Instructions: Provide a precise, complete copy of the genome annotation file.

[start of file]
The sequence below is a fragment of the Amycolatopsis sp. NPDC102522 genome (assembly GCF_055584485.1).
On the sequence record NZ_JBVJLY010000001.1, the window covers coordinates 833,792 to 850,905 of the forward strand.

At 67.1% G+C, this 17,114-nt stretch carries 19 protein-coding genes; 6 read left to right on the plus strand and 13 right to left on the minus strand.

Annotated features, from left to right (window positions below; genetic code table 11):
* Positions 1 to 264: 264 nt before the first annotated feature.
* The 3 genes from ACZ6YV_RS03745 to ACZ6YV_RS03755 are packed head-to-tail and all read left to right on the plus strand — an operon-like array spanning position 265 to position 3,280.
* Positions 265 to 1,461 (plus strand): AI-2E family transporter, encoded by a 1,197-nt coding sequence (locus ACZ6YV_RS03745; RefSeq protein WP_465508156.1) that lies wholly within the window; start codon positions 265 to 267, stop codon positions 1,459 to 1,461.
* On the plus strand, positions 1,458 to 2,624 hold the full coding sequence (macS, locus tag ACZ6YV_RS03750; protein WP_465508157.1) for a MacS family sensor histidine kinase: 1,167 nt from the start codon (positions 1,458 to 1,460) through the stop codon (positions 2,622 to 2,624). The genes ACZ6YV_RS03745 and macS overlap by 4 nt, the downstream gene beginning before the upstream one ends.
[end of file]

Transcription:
The sequence below is a fragment of the Amycolatopsis sp. NPDC102522 genome (assembly GCF_055584485.1).
On the sequence record NZ_JBVJLY010000001.1, the window covers coordinates 833,792 to 850,905 of the forward strand.

At 67.1% G+C, this 17,114-nt stretch carries 19 protein-coding genes; 6 read left to right on the plus strand and 13 right to left on the minus strand.

Annotated features, from left to right (window positions below; genetic code table 11):
* Positions 1 to 264: 264 nt before the first annotated feature.
* The 3 genes from ACZ6YV_RS03745 to ACZ6YV_RS03755 are packed head-to-tail and all read left to right on the plus strand — an operon-like array spanning position 265 to position 3,280.
* Positions 265 to 1,461 (plus strand): AI-2E family transporter, encoded by a 1,197-nt coding sequence (locus ACZ6YV_RS03745; RefSeq protein WP_465508156.1) that lies wholly within the window; start codon positions 265 to 267, stop codon positions 1,459 to 1,461.
* On the plus strand, positions 1,458 to 2,624 hold the full coding sequence (macS, locus tag ACZ6YV_RS03750; protein WP_465508157.1) for a MacS family sensor histidine kinase: 1,167 nt from the start codon (positions 1,458 to 1,460) through the stop codon (positions 2,622 to 2,624). The genes ACZ6YV_RS03745 and macS overlap by 4 nt, the downstream gene beginning before the upstream one ends.